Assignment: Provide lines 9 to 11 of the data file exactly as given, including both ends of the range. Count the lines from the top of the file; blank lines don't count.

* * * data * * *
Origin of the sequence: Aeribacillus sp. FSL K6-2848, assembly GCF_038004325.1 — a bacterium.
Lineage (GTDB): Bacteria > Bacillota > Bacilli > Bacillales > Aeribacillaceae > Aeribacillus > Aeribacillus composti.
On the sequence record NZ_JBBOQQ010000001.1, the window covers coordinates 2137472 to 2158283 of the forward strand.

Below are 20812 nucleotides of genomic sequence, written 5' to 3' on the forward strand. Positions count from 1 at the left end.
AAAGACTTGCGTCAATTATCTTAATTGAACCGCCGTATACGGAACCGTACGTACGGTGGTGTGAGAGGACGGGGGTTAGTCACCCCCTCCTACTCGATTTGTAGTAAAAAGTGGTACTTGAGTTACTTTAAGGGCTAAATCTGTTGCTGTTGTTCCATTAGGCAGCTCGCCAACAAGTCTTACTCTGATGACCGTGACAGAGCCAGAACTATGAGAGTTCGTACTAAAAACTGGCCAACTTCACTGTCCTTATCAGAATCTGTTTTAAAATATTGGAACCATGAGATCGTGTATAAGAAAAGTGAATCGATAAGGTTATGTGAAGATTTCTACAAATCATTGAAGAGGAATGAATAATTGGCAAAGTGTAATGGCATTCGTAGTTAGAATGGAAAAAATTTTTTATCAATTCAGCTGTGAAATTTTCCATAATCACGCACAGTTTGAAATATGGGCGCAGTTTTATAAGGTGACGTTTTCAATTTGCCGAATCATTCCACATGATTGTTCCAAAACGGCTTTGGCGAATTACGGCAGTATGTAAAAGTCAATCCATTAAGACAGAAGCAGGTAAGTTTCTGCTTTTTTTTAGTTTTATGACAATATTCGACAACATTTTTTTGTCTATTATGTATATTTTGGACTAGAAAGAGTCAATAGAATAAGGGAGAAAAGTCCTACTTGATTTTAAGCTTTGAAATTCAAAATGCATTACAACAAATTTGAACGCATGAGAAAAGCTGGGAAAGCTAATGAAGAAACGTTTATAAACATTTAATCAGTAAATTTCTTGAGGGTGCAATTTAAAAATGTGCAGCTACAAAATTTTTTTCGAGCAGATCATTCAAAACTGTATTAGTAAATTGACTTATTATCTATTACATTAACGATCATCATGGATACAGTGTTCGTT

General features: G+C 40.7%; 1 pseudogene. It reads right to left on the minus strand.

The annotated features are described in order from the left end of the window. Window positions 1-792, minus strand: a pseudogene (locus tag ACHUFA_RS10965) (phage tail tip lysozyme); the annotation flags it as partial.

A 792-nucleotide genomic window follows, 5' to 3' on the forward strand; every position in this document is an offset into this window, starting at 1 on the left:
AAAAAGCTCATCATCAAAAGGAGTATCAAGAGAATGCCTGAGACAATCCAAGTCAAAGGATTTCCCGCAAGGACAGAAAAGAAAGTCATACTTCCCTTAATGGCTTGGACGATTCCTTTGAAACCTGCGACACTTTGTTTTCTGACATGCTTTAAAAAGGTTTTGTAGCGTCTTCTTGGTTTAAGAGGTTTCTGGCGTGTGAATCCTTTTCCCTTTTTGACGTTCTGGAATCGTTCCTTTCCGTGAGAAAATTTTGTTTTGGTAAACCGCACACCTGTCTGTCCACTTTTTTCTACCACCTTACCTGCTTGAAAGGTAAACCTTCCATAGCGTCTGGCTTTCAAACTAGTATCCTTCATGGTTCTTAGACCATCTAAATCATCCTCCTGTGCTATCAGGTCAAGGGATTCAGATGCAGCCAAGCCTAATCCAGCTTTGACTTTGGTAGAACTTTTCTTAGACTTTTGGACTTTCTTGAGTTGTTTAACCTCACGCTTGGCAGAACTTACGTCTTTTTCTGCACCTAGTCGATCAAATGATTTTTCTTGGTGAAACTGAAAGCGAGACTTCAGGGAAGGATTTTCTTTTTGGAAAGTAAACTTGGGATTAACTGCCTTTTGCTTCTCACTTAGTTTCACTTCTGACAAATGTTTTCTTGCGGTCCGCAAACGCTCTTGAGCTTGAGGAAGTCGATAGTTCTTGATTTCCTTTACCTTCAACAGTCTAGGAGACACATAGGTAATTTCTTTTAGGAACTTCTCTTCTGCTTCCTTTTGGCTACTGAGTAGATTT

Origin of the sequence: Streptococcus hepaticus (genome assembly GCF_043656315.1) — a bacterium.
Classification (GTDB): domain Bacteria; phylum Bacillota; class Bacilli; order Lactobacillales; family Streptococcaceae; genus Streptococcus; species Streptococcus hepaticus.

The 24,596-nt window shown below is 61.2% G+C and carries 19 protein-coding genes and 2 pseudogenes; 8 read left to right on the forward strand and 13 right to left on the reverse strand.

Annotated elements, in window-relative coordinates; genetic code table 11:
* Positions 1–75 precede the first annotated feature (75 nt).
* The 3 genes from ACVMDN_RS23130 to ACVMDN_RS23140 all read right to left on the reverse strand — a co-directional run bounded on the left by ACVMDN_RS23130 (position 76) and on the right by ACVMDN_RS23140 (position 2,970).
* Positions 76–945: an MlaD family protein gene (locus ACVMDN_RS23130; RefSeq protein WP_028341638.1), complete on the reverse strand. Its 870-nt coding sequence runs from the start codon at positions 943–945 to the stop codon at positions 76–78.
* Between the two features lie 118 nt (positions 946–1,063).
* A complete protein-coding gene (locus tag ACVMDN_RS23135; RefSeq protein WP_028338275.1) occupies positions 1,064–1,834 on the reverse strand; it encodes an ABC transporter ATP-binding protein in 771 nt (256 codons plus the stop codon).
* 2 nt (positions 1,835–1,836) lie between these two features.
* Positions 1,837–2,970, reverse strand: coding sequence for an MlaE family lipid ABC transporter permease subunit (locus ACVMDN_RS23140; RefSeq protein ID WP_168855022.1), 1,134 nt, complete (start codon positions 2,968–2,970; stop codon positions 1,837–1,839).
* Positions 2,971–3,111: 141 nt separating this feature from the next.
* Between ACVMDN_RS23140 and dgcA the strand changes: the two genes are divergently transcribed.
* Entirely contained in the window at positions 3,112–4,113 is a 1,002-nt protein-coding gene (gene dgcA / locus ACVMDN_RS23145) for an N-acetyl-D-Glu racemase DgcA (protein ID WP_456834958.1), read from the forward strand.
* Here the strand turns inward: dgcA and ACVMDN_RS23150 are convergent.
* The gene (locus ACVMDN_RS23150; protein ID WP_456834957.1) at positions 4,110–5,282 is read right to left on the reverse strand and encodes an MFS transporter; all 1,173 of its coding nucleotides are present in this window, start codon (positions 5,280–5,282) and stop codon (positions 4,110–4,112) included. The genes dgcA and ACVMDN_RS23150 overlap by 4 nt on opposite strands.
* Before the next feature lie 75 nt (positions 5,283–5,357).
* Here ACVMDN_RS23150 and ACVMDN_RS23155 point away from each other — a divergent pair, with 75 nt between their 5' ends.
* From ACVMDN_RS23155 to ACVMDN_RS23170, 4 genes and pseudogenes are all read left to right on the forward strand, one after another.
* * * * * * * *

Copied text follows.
AAAAAGCTCATCATCAAAAGGAGTATCAAGAGAATGCCTGAGACAATCCAAGTCAAAGGATTTCCCGCAAGGACAGAAAAGAAAGTCATACTTCCCTTAATGGCTTGGACGATTCCTTTGAAACCTGCGACACTTTGTTTTCTGACATGCTTTAAAAAGGTTTTGTAGCGTCTTCTTGGTTTAAGAGGTTTCTGGCGTGTGAATCCTTTTCCCTTTTTGACGTTCTGGAATCGTTCCTTTCCGTGAGAAAATTTTGTTTTGGTAAACCGCACACCTGTCTGTCCACTTTTTTCTACCACCTTACCTGCTTGAAAGGTAAACCTTCCATAGCGTCTGGCTTTCAAACTAGTATCCTTCATGGTTCTTAGACCATCTAAATCATCCTCCTGTGCTATCAGGTCAAGGGATTCAGATGCAGCCAAGCCTAATCCAGCTTTGACTTTGGTAGAACTTTTCTTAGACTTTTGGACTTTCTTGAGTTGTTTAACCTCACGCTTGGCAGAACTTACGTCTTTTTCTGCACCTAGTCGATCAAATGATTTTTCTTGGTGAAACTGAAAGCGAGACTTCAGGGAAGGATTTTCTTTTTGGAAAGTAAACTTGGGATTAACTGCCTTTTGCTTCTCACTTAGTTTCACTTCTGACAAATGTTTTCTTGCGGTCCGCAAACGCTCTTGAGCTTGAGGAAGTCGATAGTTCTTGATTTCCTTTACCTTCAACAGTCTAGGAGACACATAGGTAATTTCTTTTAGGAACTTCTCTTCTGCTTCCTTTTGGCTACTGAGTAGATTT

Origin of the sequence: Streptococcus hepaticus (genome assembly GCF_043656315.1) — a bacterium.
Classification (GTDB): domain Bacteria; phylum Bacillota; class Bacilli; order Lactobacillales; family Streptococcaceae; genus Streptococcus; species Streptococcus hepaticus.